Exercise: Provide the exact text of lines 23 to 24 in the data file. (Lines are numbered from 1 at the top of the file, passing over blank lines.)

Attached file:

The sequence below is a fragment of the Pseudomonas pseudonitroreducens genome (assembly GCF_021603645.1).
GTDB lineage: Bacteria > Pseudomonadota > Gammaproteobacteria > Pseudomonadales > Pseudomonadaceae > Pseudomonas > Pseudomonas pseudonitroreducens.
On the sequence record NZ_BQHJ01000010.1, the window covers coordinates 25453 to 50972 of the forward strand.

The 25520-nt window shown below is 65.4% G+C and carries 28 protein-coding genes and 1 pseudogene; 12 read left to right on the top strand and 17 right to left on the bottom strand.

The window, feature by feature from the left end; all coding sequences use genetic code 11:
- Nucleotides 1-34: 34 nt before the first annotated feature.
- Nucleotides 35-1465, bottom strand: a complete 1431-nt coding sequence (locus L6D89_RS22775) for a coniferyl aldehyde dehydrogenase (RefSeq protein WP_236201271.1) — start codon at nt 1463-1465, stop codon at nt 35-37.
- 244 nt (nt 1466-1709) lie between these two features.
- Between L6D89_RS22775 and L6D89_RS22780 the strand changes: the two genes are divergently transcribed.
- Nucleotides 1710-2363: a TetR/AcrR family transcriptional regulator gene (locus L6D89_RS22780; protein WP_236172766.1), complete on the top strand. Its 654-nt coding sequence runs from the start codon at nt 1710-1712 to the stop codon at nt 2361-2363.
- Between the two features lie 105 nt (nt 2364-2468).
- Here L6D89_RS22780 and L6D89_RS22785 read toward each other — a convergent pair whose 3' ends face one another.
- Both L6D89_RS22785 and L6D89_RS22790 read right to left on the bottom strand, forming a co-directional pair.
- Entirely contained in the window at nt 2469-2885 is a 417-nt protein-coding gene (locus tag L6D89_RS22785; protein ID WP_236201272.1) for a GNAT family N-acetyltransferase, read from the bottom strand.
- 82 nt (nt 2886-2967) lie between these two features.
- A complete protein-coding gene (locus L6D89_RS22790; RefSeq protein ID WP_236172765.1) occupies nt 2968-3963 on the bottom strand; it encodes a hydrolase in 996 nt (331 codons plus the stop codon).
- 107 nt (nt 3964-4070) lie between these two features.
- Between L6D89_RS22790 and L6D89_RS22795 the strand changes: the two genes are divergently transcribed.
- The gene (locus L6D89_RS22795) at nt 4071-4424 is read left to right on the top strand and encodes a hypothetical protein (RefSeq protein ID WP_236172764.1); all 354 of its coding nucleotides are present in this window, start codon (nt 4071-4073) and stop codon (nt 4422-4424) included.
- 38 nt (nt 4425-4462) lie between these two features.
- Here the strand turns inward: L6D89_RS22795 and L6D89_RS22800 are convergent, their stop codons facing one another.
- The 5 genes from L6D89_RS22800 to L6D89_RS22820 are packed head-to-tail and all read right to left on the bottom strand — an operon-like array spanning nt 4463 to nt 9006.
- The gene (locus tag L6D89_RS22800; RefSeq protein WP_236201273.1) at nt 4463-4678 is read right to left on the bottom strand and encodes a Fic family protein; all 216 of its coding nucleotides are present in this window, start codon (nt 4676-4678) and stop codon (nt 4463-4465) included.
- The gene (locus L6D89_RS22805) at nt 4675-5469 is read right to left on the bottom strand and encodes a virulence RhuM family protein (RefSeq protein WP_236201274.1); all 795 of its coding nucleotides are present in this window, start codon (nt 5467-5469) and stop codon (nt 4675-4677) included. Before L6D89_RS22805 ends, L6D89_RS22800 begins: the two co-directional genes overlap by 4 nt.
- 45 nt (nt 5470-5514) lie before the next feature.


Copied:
- The gene (locus tag L6D89_RS22800; RefSeq protein WP_236201273.1) at nt 4463-4678 is read right to left on the bottom strand and encodes a Fic family protein; all 216 of its coding nucleotides are present in this window, start codon (nt 4676-4678) and stop codon (nt 4463-4465) included.
- The gene (locus L6D89_RS22805) at nt 4675-5469 is read right to left on the bottom strand and encodes a virulence RhuM family protein (RefSeq protein WP_236201274.1); all 795 of its coding nucleotides are present in this window, start codon (nt 5467-5469) and stop codon (nt 4675-4677) included. Before L6D89_RS22805 ends, L6D89_RS22800 begins: the two co-directional genes overlap by 4 nt.